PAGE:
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Pierce College Clothesline Event

Pierce College Clothesline Event
T-shirts with sexual assault survivors stories were displayed along the mall for the Clothesline Project on Wednesday, Oct. 25, 2017. In Pierce College, Woodland Hills, Calif. Photo: Samantha Bravo
Students gather around to read survivors stories on t-shirts during the Clothesline Project at Pierce College’s Rocky Young Park in Woodland Hills, Calif. on Oct. 17, 2018. Photo by: David Tejada

The Clothesline Project is a domestic violence awareness event put on once a semester by the ASO and B.R.A.V.E.

The event was brought to campus by Holly Hagan, a book buyer at the bookstore, over 25 years ago.

The project was created by the Cape Cod’s Women’s Defense Agenda in 1990 after learning of the high murder rates of women by their husbands, according to clotheslineproject.info.

Clotheslines are hung across trees with shirts displaying personal stories and messages. Individuals shared their own stories and hung up a t-shirt. Different colored t-shirts represent different types of domestic abuse.

White t-shirts represent those who died from domestic violence. Yellow t-shirts represent those who were victims of assault and survived. Red, pink, and orange t-shirts represent survivors of rape or sexual assault. Blue and green t-shirts are for survivors of incest or childhood sexual abuse. Purple represents those who were attacked because of their perceived sexual orientation. Brown and gray t-shirts are for survivors of emotional, spiritual, or verbal abuse. Black t-shirts are for those who were disabled because of an attack or were attacked because of their disability.

Alicia Sullivan, a publicity chair for ASO, believes it is comforting for victims of abuse to know they are not alone.

“Basically it’s to bring awareness to sexual assault and domestic violence.  So, each color shirt has a different meaning. So basically they come and they can tell their story, or they can tell a story that they know of someone else. It could basically be anything, but it’s just to let them express themselves on the shirts and we hang them up. So then they can see their shirts the next year or like they can read other people’s shirts. Personally, for me it’s nice to read the shirts so you know that there’s someone out there that’s maybe experienced something that you’ve been through,” Sullivan said.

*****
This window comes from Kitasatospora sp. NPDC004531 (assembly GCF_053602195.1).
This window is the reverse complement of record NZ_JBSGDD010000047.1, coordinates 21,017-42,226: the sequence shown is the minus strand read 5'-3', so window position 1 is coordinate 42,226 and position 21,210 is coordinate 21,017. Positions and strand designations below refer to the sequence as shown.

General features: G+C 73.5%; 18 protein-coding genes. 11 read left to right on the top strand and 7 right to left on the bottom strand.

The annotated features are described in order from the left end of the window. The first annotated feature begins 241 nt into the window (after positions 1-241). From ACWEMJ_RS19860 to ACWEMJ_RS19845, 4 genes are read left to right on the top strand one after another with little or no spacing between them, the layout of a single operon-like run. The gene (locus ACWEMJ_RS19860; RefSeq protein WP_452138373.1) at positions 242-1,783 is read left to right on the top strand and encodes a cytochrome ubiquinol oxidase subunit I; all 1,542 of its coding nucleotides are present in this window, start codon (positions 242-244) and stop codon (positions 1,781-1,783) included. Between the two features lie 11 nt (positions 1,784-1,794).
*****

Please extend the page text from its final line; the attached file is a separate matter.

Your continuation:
Lara Conrady Wong, the ASO adviser, said Holly Hagan is still involved with the event

“Holly Hagan in the bookstore started it. She is the person who stored all the shirts historically. She’s a survivor herself and so she’s very passionate about this. She stopped by earlier today. We partner with her just to keep her involved because she’s such an integral part of the history of this event,” Conrady Wong said.

Not all of the shirts can be hung up, simply because of the sheer quantity.

“The bookstore lets us store all these because there’s like 40 boxes of the shirts from like years and years and years of this event, so it’s really cool. So, we hung as many as we can on the clothesline out here, but if we hung all of them up every single tree would be clotheslined with all the shirts. It would be an amazing view,” Conrady Wong said.

Ana Ramon, an undeclared student, heard about the event from one of her professors.

“It really does leave an impression on you. There’s a white shirt that’s over there that talks about how the situation got really bad with this one person’s boyfriend and she lost her life and left kids. It’s practically a neighbor telling the story,” Ramon said.